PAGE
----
Does The Off Season Really Mean Off?

It has been a little over two weeks since the conclusion of the Ironman World Championships in Kona, Hawaii and even crazier that it has only been a little over a week since we have been home.  Seems like so long ago already that we were waking up to the ocean crashing outside of our balcony and walking down Ali’I Drive into town for some coffee or an Acai bowl. 

During these past two weeks I have done very little in the sense of “training”.  I have stayed decently active with some light running, walking, and lifting; I even hopped in the pool under my own will power for a short little 1400 yd swim.  Basically kept myself active enough to move the body and not get stiff but didn’t exert to a large extent.  It was a perfect post season break, and exactly what I needed after going hard for the past ten months leading up to Kona.  Now that these two weeks are over we are entering the “off season” or Post Season building phase and for the first time in two weeks I have training in my Training Peaks.  You may be thinking, “but Kayla it’s the off season doesn’t that mean you don’t do anything?” or “why are you training it’s the off season?”  I find this to be a common thought process especially for people who may not be in the industry, and what I wanted to chat with you about today.


Earlier in the week I was prepping for a Facebook Live chat for the Where Your Feet Take You team, this is something I do twice a month in an effort to help each of my athletes feel empowered through education in triathlon, on the off season and I came across a podcast by Matt Dixon of Purple Patch Fitness on the off season and it turned on a light bulb for me in describing my thoughts on the off season.  Matt Dixon’s podcast “Take a Break But Don’t Be  a Sloth” broke an athletes seasonal mindset into three parts, and I really liked his thought process on the three phases.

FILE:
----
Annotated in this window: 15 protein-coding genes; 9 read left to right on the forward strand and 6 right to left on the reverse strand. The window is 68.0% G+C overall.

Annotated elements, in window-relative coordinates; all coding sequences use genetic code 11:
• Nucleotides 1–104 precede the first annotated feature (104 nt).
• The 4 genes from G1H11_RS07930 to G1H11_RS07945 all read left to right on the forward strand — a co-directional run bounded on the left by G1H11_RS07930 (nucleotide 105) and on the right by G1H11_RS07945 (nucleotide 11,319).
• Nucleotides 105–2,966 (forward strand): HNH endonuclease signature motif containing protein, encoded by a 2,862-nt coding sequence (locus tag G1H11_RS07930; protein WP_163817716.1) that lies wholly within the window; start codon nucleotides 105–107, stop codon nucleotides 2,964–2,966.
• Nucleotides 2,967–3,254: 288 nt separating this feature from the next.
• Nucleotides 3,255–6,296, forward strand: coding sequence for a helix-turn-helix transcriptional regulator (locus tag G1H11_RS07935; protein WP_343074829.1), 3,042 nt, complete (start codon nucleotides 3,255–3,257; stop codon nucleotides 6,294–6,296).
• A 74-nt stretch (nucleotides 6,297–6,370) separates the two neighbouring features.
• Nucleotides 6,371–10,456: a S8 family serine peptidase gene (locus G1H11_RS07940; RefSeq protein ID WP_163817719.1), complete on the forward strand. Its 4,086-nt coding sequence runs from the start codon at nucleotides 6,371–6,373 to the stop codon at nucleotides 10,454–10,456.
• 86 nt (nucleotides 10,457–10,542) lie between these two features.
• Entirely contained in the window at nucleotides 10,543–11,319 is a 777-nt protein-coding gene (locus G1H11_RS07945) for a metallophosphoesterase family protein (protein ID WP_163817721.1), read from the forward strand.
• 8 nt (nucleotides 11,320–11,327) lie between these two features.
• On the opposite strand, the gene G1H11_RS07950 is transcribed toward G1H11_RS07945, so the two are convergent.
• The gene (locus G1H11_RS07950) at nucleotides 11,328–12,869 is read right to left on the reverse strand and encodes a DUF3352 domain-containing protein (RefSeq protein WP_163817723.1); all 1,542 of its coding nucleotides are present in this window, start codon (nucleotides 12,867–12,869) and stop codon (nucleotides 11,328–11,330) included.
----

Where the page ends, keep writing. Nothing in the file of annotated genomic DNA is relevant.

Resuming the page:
1.      Athlete Phase – this is the phase where you are practicing an athlete mindset. 

2.      Post Season Break – this is a 2-3-week long phase in which you are a “normal” human being.

3.      Post Season (or off season) building – 4-8-week long phase depending on what your race planning looks like where you begin to build towards being an athlete again.

The athlete phase is a whole different conversation, that is something bigger and more complicated, but since it is considered the off season for many people or nearing the off season that is what we will be talking about today those two little pieces the Post Season break and the Post Season building phase.

Post Season Break

First off I liked that Matt Dixon called this a Post Season Break verses an off season, and same with the Post Season Building phase. I often feel like that people take the word “off” to literally and that can often bite them in the butt moving forward.

Despite that each of us can’t be “on” all the time, we can’t be in the athlete mindset all the time we will either burn out or go a little bit crazy if that is the case; so we have to take a break.  The Post Season Break should come after your A race when your season is over.  It is a time in which you shift from being an athlete and performance driven to a normal person.  Do the things that you maybe missed while you were in your athlete mindset, stay out a little bit later have a couple more drinks, and have more of those bad foods that you always wished.  The key is to remember that everything in moderation, even taking a break.

Mix it up a little bit with your training, or rather exercising, go mountain biking, take a cycling class, hiking, yoga, or whatever it is that you missed while being an athlete.  The key here is remove the performance structure from your life, don’t wear a watch, and don’t stare your watts. Just enjoy the time to do what you want, live your life!